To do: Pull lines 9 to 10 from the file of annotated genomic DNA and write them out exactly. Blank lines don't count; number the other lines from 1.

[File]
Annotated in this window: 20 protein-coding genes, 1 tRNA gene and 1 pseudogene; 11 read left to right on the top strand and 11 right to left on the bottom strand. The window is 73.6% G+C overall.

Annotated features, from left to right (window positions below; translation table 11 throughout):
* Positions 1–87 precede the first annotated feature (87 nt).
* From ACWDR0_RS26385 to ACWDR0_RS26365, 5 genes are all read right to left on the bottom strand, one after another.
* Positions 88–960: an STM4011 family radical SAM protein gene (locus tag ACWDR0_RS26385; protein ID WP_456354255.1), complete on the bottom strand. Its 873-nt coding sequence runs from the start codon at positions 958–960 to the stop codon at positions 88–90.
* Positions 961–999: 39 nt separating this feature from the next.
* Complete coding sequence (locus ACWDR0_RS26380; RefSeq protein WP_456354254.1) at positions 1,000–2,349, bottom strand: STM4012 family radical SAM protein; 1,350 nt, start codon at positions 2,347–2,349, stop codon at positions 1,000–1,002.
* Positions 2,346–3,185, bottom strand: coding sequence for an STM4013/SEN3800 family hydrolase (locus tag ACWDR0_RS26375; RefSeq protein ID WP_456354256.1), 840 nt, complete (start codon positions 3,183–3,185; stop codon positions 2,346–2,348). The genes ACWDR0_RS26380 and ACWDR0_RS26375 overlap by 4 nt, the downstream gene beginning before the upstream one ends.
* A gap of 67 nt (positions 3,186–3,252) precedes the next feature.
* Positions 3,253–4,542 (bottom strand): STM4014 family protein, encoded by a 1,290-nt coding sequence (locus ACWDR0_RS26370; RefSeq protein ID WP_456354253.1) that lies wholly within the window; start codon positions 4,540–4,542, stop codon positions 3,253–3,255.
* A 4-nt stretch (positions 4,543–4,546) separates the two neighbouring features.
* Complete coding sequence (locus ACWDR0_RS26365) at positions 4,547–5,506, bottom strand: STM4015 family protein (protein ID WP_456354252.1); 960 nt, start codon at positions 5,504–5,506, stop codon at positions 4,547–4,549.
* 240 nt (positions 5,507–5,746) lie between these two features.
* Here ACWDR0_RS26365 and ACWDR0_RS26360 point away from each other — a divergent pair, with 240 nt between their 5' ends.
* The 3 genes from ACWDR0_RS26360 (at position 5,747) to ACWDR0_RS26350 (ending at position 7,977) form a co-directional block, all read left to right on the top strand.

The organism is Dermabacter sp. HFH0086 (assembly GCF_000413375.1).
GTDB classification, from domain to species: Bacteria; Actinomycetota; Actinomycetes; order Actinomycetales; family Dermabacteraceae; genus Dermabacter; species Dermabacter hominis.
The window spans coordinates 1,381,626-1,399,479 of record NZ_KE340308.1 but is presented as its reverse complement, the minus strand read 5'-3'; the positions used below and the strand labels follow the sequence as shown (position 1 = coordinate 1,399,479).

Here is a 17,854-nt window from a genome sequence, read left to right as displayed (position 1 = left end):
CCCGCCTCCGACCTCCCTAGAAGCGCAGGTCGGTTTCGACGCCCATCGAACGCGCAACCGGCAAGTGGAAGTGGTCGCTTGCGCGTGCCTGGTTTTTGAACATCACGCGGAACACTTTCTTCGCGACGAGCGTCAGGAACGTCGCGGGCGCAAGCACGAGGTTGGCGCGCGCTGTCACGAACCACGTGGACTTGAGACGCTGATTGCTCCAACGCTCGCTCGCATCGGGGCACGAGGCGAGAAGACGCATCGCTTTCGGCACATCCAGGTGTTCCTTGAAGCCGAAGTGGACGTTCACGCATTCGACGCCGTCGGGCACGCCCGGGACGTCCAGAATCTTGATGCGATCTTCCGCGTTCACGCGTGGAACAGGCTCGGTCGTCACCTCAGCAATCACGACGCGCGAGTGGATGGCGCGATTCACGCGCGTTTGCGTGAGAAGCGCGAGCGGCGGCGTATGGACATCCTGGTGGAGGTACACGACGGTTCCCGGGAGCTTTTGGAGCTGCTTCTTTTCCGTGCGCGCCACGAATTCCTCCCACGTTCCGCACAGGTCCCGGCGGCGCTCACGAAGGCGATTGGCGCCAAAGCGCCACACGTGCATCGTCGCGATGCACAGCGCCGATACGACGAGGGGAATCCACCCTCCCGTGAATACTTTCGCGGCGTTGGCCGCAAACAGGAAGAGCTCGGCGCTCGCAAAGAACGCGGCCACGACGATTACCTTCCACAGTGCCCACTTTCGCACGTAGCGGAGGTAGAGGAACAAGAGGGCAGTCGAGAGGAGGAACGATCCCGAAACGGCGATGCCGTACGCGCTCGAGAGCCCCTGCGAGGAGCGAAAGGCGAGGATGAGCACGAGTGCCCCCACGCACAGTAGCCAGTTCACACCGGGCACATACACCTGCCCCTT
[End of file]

* A gap of 67 nt (positions 3,186–3,252) precedes the next feature.
* Positions 3,253–4,542 (bottom strand): STM4014 family protein, encoded by a 1,290-nt coding sequence (locus ACWDR0_RS26370; RefSeq protein ID WP_456354253.1) that lies wholly within the window; start codon positions 4,540–4,542, stop codon positions 3,253–3,255.